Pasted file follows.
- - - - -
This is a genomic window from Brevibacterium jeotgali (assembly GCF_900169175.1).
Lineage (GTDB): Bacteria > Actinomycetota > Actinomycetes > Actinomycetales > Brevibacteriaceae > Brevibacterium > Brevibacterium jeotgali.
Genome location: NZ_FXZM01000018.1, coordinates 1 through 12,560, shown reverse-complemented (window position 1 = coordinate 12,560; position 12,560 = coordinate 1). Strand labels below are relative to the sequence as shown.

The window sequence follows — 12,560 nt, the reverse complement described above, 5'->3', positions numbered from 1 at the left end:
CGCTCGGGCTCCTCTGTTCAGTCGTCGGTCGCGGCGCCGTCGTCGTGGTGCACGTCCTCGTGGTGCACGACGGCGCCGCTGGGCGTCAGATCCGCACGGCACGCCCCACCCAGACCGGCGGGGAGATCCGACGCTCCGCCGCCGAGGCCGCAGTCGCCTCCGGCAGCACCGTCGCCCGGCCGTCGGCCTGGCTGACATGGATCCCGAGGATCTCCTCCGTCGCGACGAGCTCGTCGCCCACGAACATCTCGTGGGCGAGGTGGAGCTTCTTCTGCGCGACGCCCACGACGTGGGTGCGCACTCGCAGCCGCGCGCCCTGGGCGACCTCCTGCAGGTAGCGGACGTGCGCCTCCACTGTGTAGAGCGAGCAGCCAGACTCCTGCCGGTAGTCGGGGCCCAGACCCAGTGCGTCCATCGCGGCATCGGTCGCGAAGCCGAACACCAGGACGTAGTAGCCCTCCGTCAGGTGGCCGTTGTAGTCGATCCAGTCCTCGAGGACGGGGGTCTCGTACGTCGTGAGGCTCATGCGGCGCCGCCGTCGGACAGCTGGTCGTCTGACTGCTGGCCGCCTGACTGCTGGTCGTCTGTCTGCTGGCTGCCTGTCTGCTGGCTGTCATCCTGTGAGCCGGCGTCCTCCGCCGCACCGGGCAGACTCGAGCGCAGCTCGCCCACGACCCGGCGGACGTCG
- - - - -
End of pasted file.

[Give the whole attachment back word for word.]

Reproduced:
This is a genomic window from Brevibacterium jeotgali (assembly GCF_900169175.1).
Lineage (GTDB): Bacteria > Actinomycetota > Actinomycetes > Actinomycetales > Brevibacteriaceae > Brevibacterium > Brevibacterium jeotgali.
Genome location: NZ_FXZM01000018.1, coordinates 1 through 12,560, shown reverse-complemented (window position 1 = coordinate 12,560; position 12,560 = coordinate 1). Strand labels below are relative to the sequence as shown.

The window sequence follows — 12,560 nt, the reverse complement described above, 5'->3', positions numbered from 1 at the left end:
CGCTCGGGCTCCTCTGTTCAGTCGTCGGTCGCGGCGCCGTCGTCGTGGTGCACGTCCTCGTGGTGCACGACGGCGCCGCTGGGCGTCAGATCCGCACGGCACGCCCCACCCAGACCGGCGGGGAGATCCGACGCTCCGCCGCCGAGGCCGCAGTCGCCTCCGGCAGCACCGTCGCCCGGCCGTCGGCCTGGCTGACATGGATCCCGAGGATCTCCTCCGTCGCGACGAGCTCGTCGCCCACGAACATCTCGTGGGCGAGGTGGAGCTTCTTCTGCGCGACGCCCACGACGTGGGTGCGCACTCGCAGCCGCGCGCCCTGGGCGACCTCCTGCAGGTAGCGGACGTGCGCCTCCACTGTGTAGAGCGAGCAGCCAGACTCCTGCCGGTAGTCGGGGCCCAGACCCAGTGCGTCCATCGCGGCATCGGTCGCGAAGCCGAACACCAGGACGTAGTAGCCCTCCGTCAGGTGGCCGTTGTAGTCGATCCAGTCCTCGAGGACGGGGGTCTCGTACGTCGTGAGGCTCATGCGGCGCCGCCGTCGGACAGCTGGTCGTCTGACTGCTGGCCGCCTGACTGCTGGTCGTCTGTCTGCTGGCTGCCTGTCTGCTGGCTGTCATCCTGTGAGCCGGCGTCCTCCGCCGCACCGGGCAGACTCGAGCGCAGCTCGCCCACGACCCGGCGGACGTCG